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Does George Karl know who Renaldo Balkman is now?...

Nuggets/Thunder Recap...

If there's one thing George Karl's supporters and critics have agreed on all season it's that he's underutilized Renaldo Balkman for no logical reason whatsoever. Before Balkman grabbed 14 rebounds to go along with nine points and six free throw attempts in just 22 minutes of playing time against the Jazz on Friday night, I was convinced that Karl couldn't pick Balkman out of a police lineup if he had to. Prior to that Jazz game, Balkman had an inexcusable eight DNP-CDs ("did not play, coach's decision") out of 11 games. And in one of those games, he played less than two minutes.

Balkman received yet another unjustified DNP-CD from Coach Karl on Monday against the Rockets. Like all of Balkman's DNP-CDs, this was completely absurd given that the Nuggets were visibly flat and no one (read: Anthony, Carmelo) was guarding Ron Artest. Call me crazy, but I'm pretty sure Balkman would have shadowed Artest's every move had he be given an opportunity to play. When you don't play your best energy guys, you end up with "acceptable losses."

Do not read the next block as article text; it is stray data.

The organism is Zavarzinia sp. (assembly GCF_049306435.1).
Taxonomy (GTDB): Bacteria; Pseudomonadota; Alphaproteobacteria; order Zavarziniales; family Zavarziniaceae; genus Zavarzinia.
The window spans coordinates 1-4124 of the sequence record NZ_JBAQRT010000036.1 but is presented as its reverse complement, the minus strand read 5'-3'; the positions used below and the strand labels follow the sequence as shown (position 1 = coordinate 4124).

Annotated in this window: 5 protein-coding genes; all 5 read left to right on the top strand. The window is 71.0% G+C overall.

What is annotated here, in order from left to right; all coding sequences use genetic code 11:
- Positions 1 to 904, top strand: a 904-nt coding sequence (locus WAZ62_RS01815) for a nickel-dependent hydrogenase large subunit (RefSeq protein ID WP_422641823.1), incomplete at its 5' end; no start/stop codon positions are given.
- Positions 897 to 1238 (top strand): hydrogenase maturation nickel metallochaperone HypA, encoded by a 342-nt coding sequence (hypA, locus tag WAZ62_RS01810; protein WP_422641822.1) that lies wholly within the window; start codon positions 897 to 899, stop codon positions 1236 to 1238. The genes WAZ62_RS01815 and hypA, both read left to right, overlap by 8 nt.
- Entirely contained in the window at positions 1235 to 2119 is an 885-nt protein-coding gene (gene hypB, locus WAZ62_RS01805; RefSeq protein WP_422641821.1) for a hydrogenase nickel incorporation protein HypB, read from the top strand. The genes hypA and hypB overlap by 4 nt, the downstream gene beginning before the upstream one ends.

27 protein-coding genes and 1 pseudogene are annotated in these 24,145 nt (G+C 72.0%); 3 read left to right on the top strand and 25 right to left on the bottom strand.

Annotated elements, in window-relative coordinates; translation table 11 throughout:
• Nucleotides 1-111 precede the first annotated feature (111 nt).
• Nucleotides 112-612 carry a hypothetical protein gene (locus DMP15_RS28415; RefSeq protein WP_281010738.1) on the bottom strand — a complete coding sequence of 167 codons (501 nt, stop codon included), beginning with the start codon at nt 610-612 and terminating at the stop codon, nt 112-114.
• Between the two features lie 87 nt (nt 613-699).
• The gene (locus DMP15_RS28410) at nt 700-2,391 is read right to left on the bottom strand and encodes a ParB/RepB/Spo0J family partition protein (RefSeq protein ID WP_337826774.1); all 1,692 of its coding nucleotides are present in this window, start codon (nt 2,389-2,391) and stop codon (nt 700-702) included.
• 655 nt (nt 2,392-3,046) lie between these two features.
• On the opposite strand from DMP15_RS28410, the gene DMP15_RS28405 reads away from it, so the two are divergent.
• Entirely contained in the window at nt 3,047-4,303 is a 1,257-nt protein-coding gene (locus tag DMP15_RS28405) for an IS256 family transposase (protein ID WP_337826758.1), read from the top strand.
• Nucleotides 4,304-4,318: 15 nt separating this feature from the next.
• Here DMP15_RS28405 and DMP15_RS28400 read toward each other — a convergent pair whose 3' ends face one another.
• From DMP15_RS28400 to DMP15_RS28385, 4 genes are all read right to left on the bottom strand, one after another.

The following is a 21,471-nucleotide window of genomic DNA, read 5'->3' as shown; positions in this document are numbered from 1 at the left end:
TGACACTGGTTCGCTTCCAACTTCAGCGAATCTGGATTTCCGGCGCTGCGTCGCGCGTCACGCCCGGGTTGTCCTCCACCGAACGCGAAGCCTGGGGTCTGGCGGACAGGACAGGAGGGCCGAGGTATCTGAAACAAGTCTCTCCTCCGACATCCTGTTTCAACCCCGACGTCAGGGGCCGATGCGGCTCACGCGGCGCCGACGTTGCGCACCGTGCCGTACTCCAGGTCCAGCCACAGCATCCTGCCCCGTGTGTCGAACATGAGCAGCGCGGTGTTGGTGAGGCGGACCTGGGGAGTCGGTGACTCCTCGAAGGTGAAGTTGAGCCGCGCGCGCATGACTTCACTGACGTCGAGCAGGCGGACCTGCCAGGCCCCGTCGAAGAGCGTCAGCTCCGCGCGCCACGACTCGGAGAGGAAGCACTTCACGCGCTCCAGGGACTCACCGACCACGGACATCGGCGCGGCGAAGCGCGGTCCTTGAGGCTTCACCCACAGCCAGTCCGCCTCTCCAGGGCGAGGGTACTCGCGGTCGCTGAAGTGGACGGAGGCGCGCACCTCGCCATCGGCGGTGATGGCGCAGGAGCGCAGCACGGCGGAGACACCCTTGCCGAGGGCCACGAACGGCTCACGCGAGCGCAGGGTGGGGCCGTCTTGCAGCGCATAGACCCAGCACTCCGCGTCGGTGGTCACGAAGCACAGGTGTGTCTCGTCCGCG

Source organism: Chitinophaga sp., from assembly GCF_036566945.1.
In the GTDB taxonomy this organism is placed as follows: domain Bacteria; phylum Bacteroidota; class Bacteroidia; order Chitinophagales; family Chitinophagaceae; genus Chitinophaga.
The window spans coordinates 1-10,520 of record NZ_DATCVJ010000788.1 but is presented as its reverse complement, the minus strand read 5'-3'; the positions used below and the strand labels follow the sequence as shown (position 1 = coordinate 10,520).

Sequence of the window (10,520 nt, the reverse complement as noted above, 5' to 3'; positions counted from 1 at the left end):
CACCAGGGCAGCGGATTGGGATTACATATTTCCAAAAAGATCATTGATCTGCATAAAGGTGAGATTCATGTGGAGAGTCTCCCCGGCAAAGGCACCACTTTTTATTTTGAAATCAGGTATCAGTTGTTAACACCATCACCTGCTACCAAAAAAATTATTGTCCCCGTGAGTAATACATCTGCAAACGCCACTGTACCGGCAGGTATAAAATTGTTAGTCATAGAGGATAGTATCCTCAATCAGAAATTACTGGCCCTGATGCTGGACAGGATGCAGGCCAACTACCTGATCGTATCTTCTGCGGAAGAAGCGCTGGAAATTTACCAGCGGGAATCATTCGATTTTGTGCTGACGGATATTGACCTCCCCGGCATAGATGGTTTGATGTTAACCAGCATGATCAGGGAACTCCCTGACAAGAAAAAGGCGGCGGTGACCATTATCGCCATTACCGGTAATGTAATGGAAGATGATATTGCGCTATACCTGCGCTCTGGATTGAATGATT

Thankfully for us fans, Karl inputted Balkman into the starting lineup against the Thunder (sans Kevin Durant) tonight, and he was the best player on the floor while leading the Nuggets to a much needed victory. In 30 minutes of playing time, Balkman posted 14 points, 14 rebounds (eight offensive!), three assists, two steals and a block. Oh, and had he missed a few easy tip-ins while relentlessly distracting the Thunder on the defensive end, as well. And not surprisingly, when he was taken out of the game, Balkman received a standing ovation from the remaining fans at Pepsi Center.

I'm not exactly sure what Balkman needs to do to get more playing time in Coach Karl's "rotation" but I can only hope that Karl finally recognizes his value to the team. It's only come 66 games late.

Nuggets/Thunder Preview...

It's not raining.
It's just cloudy.

The clouds will go away.

The sun will come up again.

Sounds poetic, doesn't it?

That was Nuggets head coach George Karl's less covered quote after the Nuggets lost to Houston on Monday night, the team's eighth loss in 11 games. The more covered quote was Karl calling the game an "acceptable loss." Ask Jerry Sloan or Gregg Popovich if there's such a thing as an acceptable loss. (Check that, maybe Coach Pop would call his scrubs losing to the Nuggets by a handful of points after sitting his starters an "acceptable loss").